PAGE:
- I finally moved into the downstairs part of the house. DirectTV doesn't work for some reason, and I may have fucked it up worse by resetting it. On the other hand, I have another small bedroom now. I'm considering turning it into a breakfast nook (Damn, SNL used to be funny). Because, well, I'm just ballin' like that.
Here's your music video for today (I need to get to studying)
Rehab and Hank Jr. - Bartender
Friday, June 20, 2008
Rudy - Tryouts:
I love this movie. Seeing it when I was a little kid made me want to play football for Notre Dame. That dream has not quite gone the way I'd hoped. But still, when I'm feeling down or lazy, this is a clip I like to watch to light a fire under my ass.
If you haven't seen Rudy. Go rent it. Hell, go buy it. Just go see it now.
Glengarry Glen Ross speech:
Put that coffee down. Coffee's for closers only.
FUCK YOU! That's my name.
Attention - do I have your attention?
Interest - are you interested? I know you are, 'cause it's fuck or walk. You close or you hit the bricks.
Decision - have you made your decision FOR CHRIST?
You know what it takes to sell real estate? It takes brass balls to sell real estate.
I'd wish you good luck, but you wouldn't know what to do with it if you got it.
Damn. That just makes me want to kick some fucking ass.
I might write a short story or two. Maybe today. Maybe tomorrow. Sometime soon, and I'll post it here first.
Tuesday, June 17, 2008
I'm not a big fan of interleague play, aside from already established rivalries like A's-Giants, Yankees-Mets, Angels-Dodgers, etc. Diamondbacks-Royals? Not so much. Orioles-Pirates? Pretty sure that one wasn't a sellout. I'd say stick to the rivalry games and let the other teams play their own league for that time. Then again, bitter rivals like the Padres and Mariners can't be separated that easily. It just seems like such a pointless innovation.
Which leads me to the vital difference between the leagues — the designated hitter. Adopted in 1973, this allows a position player to bat for a pitcher, but only in the American League. I realized the idiocy of this after two instances: a colleague/teacher joked with me about the AL not requiring 2nd base to be touched on double plays (on the premise that if they allow the DH, they'll allow anything), and "Now batting, the designated hitter, Jason Tyner."
DH apologists point to Chien-Ming Wang injuring himself on the basepaths, I give you Jason Tyner, all one home run of him, occupying the DH spot for the Minnesota Twins at one point. It's like they just needed a warm body to put there.
It's just stupid. There's not a designated fielder who doesn't hit. Trust me, the Giants would've done this with Omar Vizquel a while ago. Basketball doesn't have a designated shooter who comes off the court when his team's on defense. Why should baseball, a sport rooted in its pastoral history, not only create an unnecessary position, but only put it in one league? Abolishment would never happen, since David Ortiz hits home runs (which means more ticket sales) and pretty much any pitcher other than Matt Cain or Micah Owings does not.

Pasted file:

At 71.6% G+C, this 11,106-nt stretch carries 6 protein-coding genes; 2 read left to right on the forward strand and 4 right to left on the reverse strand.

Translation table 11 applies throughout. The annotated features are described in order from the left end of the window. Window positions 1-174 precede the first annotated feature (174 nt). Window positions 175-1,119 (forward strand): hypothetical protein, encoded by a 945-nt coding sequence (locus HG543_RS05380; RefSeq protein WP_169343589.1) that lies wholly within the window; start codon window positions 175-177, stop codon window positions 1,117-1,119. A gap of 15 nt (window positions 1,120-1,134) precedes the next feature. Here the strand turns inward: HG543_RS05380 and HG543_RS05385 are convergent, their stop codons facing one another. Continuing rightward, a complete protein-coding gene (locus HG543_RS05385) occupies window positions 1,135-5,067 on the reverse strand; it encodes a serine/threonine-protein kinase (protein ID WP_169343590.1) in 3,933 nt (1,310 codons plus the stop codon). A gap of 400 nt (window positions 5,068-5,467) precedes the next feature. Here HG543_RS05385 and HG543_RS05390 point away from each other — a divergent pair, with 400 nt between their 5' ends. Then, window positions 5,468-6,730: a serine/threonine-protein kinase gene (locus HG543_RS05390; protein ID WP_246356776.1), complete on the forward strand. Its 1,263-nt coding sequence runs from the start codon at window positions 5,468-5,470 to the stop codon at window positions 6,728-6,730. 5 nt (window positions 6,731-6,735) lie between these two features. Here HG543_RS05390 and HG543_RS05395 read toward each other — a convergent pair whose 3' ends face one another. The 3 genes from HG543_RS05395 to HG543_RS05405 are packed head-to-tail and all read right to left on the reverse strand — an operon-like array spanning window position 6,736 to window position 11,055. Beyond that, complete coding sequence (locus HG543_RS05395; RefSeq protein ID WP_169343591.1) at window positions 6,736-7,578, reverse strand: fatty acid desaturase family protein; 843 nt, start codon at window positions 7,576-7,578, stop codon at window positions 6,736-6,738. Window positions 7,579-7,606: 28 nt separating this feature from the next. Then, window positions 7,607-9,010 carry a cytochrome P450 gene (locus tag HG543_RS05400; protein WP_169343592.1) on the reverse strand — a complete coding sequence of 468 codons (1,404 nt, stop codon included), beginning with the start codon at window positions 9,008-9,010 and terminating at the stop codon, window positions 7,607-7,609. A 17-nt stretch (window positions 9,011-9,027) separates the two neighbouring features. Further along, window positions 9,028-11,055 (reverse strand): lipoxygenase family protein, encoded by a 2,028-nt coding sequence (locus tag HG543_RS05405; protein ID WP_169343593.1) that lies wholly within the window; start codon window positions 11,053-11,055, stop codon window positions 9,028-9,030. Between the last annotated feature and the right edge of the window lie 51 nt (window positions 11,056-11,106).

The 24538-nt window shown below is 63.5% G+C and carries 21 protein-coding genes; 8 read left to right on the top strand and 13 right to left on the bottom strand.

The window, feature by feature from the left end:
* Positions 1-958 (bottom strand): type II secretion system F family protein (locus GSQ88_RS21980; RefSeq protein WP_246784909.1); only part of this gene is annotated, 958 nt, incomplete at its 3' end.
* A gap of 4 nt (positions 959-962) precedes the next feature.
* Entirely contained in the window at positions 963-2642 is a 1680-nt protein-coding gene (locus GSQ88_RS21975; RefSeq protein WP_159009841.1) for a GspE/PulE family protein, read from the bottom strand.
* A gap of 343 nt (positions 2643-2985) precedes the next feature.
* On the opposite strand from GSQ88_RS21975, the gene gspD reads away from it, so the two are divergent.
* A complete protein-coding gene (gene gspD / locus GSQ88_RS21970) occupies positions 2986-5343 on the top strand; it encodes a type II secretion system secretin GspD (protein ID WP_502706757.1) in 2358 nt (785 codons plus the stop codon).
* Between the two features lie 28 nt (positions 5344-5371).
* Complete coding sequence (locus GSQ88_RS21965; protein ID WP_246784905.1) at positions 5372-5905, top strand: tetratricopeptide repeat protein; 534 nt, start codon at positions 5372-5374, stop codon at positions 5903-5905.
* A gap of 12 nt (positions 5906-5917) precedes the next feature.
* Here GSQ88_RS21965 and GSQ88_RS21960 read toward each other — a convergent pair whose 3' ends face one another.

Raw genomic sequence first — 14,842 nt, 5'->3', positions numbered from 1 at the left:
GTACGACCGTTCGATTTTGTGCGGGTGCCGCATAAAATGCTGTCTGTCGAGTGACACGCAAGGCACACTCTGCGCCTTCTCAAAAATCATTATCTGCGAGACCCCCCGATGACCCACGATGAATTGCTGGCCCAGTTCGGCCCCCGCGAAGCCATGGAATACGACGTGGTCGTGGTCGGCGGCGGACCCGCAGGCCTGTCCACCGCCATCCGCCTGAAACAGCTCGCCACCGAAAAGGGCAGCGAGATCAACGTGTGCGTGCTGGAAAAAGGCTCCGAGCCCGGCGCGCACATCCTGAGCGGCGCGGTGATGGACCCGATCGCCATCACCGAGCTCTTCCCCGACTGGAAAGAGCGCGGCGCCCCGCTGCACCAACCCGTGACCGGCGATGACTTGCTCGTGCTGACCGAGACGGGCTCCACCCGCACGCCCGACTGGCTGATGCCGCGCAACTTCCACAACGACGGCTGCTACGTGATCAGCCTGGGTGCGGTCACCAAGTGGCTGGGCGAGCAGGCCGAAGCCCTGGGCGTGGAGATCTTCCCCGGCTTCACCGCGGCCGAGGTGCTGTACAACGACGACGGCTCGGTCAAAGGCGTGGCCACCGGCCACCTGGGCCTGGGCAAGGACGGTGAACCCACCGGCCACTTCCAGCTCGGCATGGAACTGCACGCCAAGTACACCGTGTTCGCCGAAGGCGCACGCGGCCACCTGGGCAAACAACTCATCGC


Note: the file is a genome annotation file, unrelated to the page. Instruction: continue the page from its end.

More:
Plus, the National League style of play requires more strategy. Say the score is tied 0-0 in the 6th inning, with two runners on and one out. You've got your ace on the mound and he's doing pretty well, but the 9th spot is coming up. Do you pinch-hit and try to put a run on the board and go to the bullpen in the next half-inning, or let your pitcher lay down a bunt and keep him in the game?
But, I suppose, you'd rather just see some dingers, instead of real baseball action.
Monday, June 16, 2008
That all men are created equal.
That they are endowed by their creator with certain inalienable rights.
That Tiger Woods is just that much better than any athlete in the world.
I'll admit, I don't watch golf much, but today's US Open playoff had me entranced.
Call it David and Goliath if you want. People had heard of David before and Goliath battled on two good knees. This was like Mike Tyson in his prime taking on Joe from your local gym. Jay-Z versus a one-hit underground wonder. Not to take anything away from Rocco Mediate, who has to have some sort of talent to be on the Tour as long as he has, but Tiger with two bad knees would normally putt circles around him.
In the end, that's what it came down to. Well, that and an ill-timed bunker shot in sudden death. Blur your eyes for a moment, and Mediate and Woods looked alike early on. Mediate was wearing black pants and a red polo, a Woods staple when he goes in for the kill. In the end, Mediate was nothing more than a sheep in wolf's clothing. Tiger was hungry, eating up clutch putts like endorsement deals. Mediate, with putter in hand, looked like a guy trying to tap one in under the windmill.
If he could've sunk even one of those necessary putts on Sunday, there's no playoff. With Tiger, there's seldom an "if." It's "when."
Sure, Mediate had his moments. The near-hole-in-one on 3 and the long putt he sank on the 15th hole to give him the lead. But no athlete in the world can turn it on like Tiger when it counts. Not Kobe Bryant, Tom Brady, Alex Rodriguez or Roger Federer — the alphas in their respective sports.
What made this playoff so special was that the shock wasn't that Mediate had pushed Tiger to it, it was that anyone did. Imagine going to a game and being shocked when A-Rod didn't hit a home run, or seeing Kobe not drop 50. Tiger, on one good knee, came back and whipped the USGA's best with two.